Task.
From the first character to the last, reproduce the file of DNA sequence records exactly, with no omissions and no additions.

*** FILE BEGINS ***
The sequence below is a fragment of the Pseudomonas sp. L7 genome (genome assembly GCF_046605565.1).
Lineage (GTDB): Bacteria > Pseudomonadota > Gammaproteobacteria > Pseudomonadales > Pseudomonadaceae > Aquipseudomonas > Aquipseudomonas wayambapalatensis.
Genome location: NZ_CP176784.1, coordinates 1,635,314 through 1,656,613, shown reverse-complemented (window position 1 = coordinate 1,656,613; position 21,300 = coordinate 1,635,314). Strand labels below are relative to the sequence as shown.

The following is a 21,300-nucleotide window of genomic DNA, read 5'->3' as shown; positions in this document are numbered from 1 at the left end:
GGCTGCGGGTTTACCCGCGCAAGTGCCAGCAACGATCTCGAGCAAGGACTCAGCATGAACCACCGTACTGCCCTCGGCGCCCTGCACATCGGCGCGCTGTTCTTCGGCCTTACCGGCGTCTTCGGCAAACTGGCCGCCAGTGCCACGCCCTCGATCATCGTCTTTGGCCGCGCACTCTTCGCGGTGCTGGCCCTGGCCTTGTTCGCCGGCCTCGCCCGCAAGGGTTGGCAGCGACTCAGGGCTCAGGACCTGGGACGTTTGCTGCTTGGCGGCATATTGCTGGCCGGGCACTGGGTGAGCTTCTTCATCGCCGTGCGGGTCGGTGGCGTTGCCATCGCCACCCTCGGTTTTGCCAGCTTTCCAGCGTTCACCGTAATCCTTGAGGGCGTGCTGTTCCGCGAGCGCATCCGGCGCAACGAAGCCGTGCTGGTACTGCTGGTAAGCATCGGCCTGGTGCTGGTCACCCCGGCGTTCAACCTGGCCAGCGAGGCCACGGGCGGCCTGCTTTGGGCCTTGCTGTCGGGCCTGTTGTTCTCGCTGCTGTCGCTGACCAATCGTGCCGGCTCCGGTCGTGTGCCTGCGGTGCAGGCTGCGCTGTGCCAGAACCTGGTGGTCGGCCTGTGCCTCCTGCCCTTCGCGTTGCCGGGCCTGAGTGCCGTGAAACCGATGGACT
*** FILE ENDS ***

The sequence below is a fragment of the Pseudomonas sp. L7 genome (genome assembly GCF_046605565.1).
Lineage (GTDB): Bacteria > Pseudomonadota > Gammaproteobacteria > Pseudomonadales > Pseudomonadaceae > Aquipseudomonas > Aquipseudomonas wayambapalatensis.
Genome location: NZ_CP176784.1, coordinates 1,635,314 through 1,656,613, shown reverse-complemented (window position 1 = coordinate 1,656,613; position 21,300 = coordinate 1,635,314). Strand labels below are relative to the sequence as shown.

The following is a 21,300-nucleotide window of genomic DNA, read 5'->3' as shown; positions in this document are numbered from 1 at the left end:
GGCTGCGGGTTTACCCGCGCAAGTGCCAGCAACGATCTCGAGCAAGGACTCAGCATGAACCACCGTACTGCCCTCGGCGCCCTGCACATCGGCGCGCTGTTCTTCGGCCTTACCGGCGTCTTCGGCAAACTGGCCGCCAGTGCCACGCCCTCGATCATCGTCTTTGGCCGCGCACTCTTCGCGGTGCTGGCCCTGGCCTTGTTCGCCGGCCTCGCCCGCAAGGGTTGGCAGCGACTCAGGGCTCAGGACCTGGGACGTTTGCTGCTTGGCGGCATATTGCTGGCCGGGCACTGGGTGAGCTTCTTCATCGCCGTGCGGGTCGGTGGCGTTGCCATCGCCACCCTCGGTTTTGCCAGCTTTCCAGCGTTCACCGTAATCCTTGAGGGCGTGCTGTTCCGCGAGCGCATCCGGCGCAACGAAGCCGTGCTGGTACTGCTGGTAAGCATCGGCCTGGTGCTGGTCACCCCGGCGTTCAACCTGGCCAGCGAGGCCACGGGCGGCCTGCTTTGGGCCTTGCTGTCGGGCCTGTTGTTCTCGCTGCTGTCGCTGACCAATCGTGCCGGCTCCGGTCGTGTGCCTGCGGTGCAGGCTGCGCTGTGCCAGAACCTGGTGGTCGGCCTGTGCCTCCTGCCCTTCGCGTTGCCGGGCCTGAGTGCCGTGAAACCGATGGACT